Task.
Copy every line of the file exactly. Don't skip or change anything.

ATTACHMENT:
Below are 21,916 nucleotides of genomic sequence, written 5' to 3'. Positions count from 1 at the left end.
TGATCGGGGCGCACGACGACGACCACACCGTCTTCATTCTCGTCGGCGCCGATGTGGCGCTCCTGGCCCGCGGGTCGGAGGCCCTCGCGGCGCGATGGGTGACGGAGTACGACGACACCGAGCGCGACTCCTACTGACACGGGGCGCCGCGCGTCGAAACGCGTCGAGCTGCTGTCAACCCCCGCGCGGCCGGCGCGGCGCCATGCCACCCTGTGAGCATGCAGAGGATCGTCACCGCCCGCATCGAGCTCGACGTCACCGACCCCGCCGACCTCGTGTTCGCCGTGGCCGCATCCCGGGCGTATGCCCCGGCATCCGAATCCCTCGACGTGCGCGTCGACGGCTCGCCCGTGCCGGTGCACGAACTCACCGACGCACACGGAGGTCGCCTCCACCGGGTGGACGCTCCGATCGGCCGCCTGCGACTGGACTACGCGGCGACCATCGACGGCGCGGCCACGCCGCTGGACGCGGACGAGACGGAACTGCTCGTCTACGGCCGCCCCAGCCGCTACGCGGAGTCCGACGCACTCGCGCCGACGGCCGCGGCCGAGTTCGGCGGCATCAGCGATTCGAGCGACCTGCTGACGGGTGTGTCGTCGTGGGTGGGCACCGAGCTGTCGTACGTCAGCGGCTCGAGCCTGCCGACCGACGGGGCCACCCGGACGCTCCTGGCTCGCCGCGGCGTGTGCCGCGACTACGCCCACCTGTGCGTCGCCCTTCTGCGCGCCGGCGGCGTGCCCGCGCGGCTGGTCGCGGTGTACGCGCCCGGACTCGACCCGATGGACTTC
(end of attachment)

Below are 21,916 nucleotides of genomic sequence, written 5' to 3'. Positions count from 1 at the left end.
TGATCGGGGCGCACGACGACGACCACACCGTCTTCATTCTCGTCGGCGCCGATGTGGCGCTCCTGGCCCGCGGGTCGGAGGCCCTCGCGGCGCGATGGGTGACGGAGTACGACGACACCGAGCGCGACTCCTACTGACACGGGGCGCCGCGCGTCGAAACGCGTCGAGCTGCTGTCAACCCCCGCGCGGCCGGCGCGGCGCCATGCCACCCTGTGAGCATGCAGAGGATCGTCACCGCCCGCATCGAGCTCGACGTCACCGACCCCGCCGACCTCGTGTTCGCCGTGGCCGCATCCCGGGCGTATGCCCCGGCATCCGAATCCCTCGACGTGCGCGTCGACGGCTCGCCCGTGCCGGTGCACGAACTCACCGACGCACACGGAGGTCGCCTCCACCGGGTGGACGCTCCGATCGGCCGCCTGCGACTGGACTACGCGGCGACCATCGACGGCGCGGCCACGCCGCTGGACGCGGACGAGACGGAACTGCTCGTCTACGGCCGCCCCAGCCGCTACGCGGAGTCCGACGCACTCGCGCCGACGGCCGCGGCCGAGTTCGGCGGCATCAGCGATTCGAGCGACCTGCTGACGGGTGTGTCGTCGTGGGTGGGCACCGAGCTGTCGTACGTCAGCGGCTCGAGCCTGCCGACCGACGGGGCCACCCGGACGCTCCTGGCTCGCCGCGGCGTGTGCCGCGACTACGCCCACCTGTGCGTCGCCCTTCTGCGCGCCGGCGGCGTGCCCGCGCGGCTGGTCGCGGTGTACGCGCCCGGACTCGACCCGATGGACTTC